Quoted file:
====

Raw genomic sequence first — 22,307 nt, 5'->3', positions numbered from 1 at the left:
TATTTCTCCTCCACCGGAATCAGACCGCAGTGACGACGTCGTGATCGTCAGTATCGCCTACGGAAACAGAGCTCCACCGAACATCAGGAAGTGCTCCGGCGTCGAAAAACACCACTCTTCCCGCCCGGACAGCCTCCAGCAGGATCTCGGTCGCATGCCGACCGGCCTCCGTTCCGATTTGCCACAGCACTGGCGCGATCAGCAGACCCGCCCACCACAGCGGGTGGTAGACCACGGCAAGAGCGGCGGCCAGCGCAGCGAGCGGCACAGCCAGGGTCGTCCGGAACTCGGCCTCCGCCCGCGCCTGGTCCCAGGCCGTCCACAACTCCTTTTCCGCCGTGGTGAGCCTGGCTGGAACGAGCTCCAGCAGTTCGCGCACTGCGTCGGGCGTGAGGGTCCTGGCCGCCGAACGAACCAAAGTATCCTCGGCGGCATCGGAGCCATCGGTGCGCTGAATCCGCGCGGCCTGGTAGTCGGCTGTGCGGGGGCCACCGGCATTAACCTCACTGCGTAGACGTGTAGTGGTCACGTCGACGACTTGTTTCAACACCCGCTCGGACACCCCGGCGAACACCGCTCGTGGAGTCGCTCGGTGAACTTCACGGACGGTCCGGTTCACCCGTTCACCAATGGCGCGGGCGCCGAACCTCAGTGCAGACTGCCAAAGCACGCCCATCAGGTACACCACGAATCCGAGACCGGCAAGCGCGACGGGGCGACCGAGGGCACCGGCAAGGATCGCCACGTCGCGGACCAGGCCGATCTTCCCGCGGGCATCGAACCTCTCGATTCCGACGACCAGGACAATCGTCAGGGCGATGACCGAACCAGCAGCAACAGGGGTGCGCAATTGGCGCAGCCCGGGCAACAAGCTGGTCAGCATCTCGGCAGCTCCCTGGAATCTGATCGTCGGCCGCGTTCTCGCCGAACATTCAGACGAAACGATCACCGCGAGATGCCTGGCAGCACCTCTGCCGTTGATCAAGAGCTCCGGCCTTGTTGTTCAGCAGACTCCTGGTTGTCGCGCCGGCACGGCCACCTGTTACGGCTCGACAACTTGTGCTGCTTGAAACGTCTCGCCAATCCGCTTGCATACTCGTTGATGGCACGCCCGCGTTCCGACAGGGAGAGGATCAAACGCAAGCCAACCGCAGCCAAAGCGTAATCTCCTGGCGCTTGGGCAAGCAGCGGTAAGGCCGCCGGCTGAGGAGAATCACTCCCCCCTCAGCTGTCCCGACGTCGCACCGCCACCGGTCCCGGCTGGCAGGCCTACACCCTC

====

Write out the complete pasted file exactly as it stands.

Raw genomic sequence first — 22,307 nt, 5'->3', positions numbered from 1 at the left:
TATTTCTCCTCCACCGGAATCAGACCGCAGTGACGACGTCGTGATCGTCAGTATCGCCTACGGAAACAGAGCTCCACCGAACATCAGGAAGTGCTCCGGCGTCGAAAAACACCACTCTTCCCGCCCGGACAGCCTCCAGCAGGATCTCGGTCGCATGCCGACCGGCCTCCGTTCCGATTTGCCACAGCACTGGCGCGATCAGCAGACCCGCCCACCACAGCGGGTGGTAGACCACGGCAAGAGCGGCGGCCAGCGCAGCGAGCGGCACAGCCAGGGTCGTCCGGAACTCGGCCTCCGCCCGCGCCTGGTCCCAGGCCGTCCACAACTCCTTTTCCGCCGTGGTGAGCCTGGCTGGAACGAGCTCCAGCAGTTCGCGCACTGCGTCGGGCGTGAGGGTCCTGGCCGCCGAACGAACCAAAGTATCCTCGGCGGCATCGGAGCCATCGGTGCGCTGAATCCGCGCGGCCTGGTAGTCGGCTGTGCGGGGGCCACCGGCATTAACCTCACTGCGTAGACGTGTAGTGGTCACGTCGACGACTTGTTTCAACACCCGCTCGGACACCCCGGCGAACACCGCTCGTGGAGTCGCTCGGTGAACTTCACGGACGGTCCGGTTCACCCGTTCACCAATGGCGCGGGCGCCGAACCTCAGTGCAGACTGCCAAAGCACGCCCATCAGGTACACCACGAATCCGAGACCGGCAAGCGCGACGGGGCGACCGAGGGCACCGGCAAGGATCGCCACGTCGCGGACCAGGCCGATCTTCCCGCGGGCATCGAACCTCTCGATTCCGACGACCAGGACAATCGTCAGGGCGATGACCGAACCAGCAGCAACAGGGGTGCGCAATTGGCGCAGCCCGGGCAACAAGCTGGTCAGCATCTCGGCAGCTCCCTGGAATCTGATCGTCGGCCGCGTTCTCGCCGAACATTCAGACGAAACGATCACCGCGAGATGCCTGGCAGCACCTCTGCCGTTGATCAAGAGCTCCGGCCTTGTTGTTCAGCAGACTCCTGGTTGTCGCGCCGGCACGGCCACCTGTTACGGCTCGACAACTTGTGCTGCTTGAAACGTCTCGCCAATCCGCTTGCATACTCGTTGATGGCACGCCCGCGTTCCGACAGGGAGAGGATCAAACGCAAGCCAACCGCAGCCAAAGCGTAATCTCCTGGCGCTTGGGCAAGCAGCGGTAAGGCCGCCGGCTGAGGAGAATCACTCCCCCCTCAGCTGTCCCGACGTCGCACCGCCACCGGTCCCGGCTGGCAGGCCTACACCCTC